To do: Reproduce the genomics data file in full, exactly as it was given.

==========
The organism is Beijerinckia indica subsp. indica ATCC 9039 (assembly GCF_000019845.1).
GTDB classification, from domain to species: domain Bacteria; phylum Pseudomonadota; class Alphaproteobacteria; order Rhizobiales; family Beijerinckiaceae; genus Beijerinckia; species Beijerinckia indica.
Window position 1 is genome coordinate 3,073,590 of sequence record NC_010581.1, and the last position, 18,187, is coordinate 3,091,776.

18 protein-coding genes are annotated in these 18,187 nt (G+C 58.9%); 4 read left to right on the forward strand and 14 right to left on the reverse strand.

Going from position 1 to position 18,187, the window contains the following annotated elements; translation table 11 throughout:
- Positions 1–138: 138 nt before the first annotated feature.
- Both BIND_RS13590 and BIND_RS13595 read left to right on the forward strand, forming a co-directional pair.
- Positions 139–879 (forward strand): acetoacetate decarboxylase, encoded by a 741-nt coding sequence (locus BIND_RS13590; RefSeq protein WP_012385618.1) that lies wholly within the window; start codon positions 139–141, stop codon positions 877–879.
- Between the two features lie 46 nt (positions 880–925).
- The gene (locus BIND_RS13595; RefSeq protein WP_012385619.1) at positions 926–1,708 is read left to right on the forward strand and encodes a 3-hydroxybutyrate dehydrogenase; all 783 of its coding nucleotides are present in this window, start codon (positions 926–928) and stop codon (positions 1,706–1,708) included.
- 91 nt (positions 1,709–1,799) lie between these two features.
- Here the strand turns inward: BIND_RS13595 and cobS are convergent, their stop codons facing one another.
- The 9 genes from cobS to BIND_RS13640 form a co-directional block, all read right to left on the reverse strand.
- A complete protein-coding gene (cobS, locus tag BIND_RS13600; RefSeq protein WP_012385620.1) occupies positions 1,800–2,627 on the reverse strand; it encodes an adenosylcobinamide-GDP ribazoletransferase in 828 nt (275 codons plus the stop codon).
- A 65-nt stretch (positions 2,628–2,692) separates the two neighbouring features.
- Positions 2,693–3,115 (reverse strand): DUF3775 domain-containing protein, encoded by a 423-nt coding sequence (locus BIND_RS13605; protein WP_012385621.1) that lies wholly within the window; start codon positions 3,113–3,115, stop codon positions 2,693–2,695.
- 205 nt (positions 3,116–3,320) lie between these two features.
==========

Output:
The organism is Beijerinckia indica subsp. indica ATCC 9039 (assembly GCF_000019845.1).
GTDB classification, from domain to species: domain Bacteria; phylum Pseudomonadota; class Alphaproteobacteria; order Rhizobiales; family Beijerinckiaceae; genus Beijerinckia; species Beijerinckia indica.
Window position 1 is genome coordinate 3,073,590 of sequence record NC_010581.1, and the last position, 18,187, is coordinate 3,091,776.

18 protein-coding genes are annotated in these 18,187 nt (G+C 58.9%); 4 read left to right on the forward strand and 14 right to left on the reverse strand.

Going from position 1 to position 18,187, the window contains the following annotated elements; translation table 11 throughout:
- Positions 1–138: 138 nt before the first annotated feature.
- Both BIND_RS13590 and BIND_RS13595 read left to right on the forward strand, forming a co-directional pair.
- Positions 139–879 (forward strand): acetoacetate decarboxylase, encoded by a 741-nt coding sequence (locus BIND_RS13590; RefSeq protein WP_012385618.1) that lies wholly within the window; start codon positions 139–141, stop codon positions 877–879.
- Between the two features lie 46 nt (positions 880–925).
- The gene (locus BIND_RS13595; RefSeq protein WP_012385619.1) at positions 926–1,708 is read left to right on the forward strand and encodes a 3-hydroxybutyrate dehydrogenase; all 783 of its coding nucleotides are present in this window, start codon (positions 926–928) and stop codon (positions 1,706–1,708) included.
- 91 nt (positions 1,709–1,799) lie between these two features.
- Here the strand turns inward: BIND_RS13595 and cobS are convergent, their stop codons facing one another.
- The 9 genes from cobS to BIND_RS13640 form a co-directional block, all read right to left on the reverse strand.
- A complete protein-coding gene (cobS, locus tag BIND_RS13600; RefSeq protein WP_012385620.1) occupies positions 1,800–2,627 on the reverse strand; it encodes an adenosylcobinamide-GDP ribazoletransferase in 828 nt (275 codons plus the stop codon).
- A 65-nt stretch (positions 2,628–2,692) separates the two neighbouring features.
- Positions 2,693–3,115 (reverse strand): DUF3775 domain-containing protein, encoded by a 423-nt coding sequence (locus BIND_RS13605; protein WP_012385621.1) that lies wholly within the window; start codon positions 3,113–3,115, stop codon positions 2,693–2,695.
- 205 nt (positions 3,116–3,320) lie between these two features.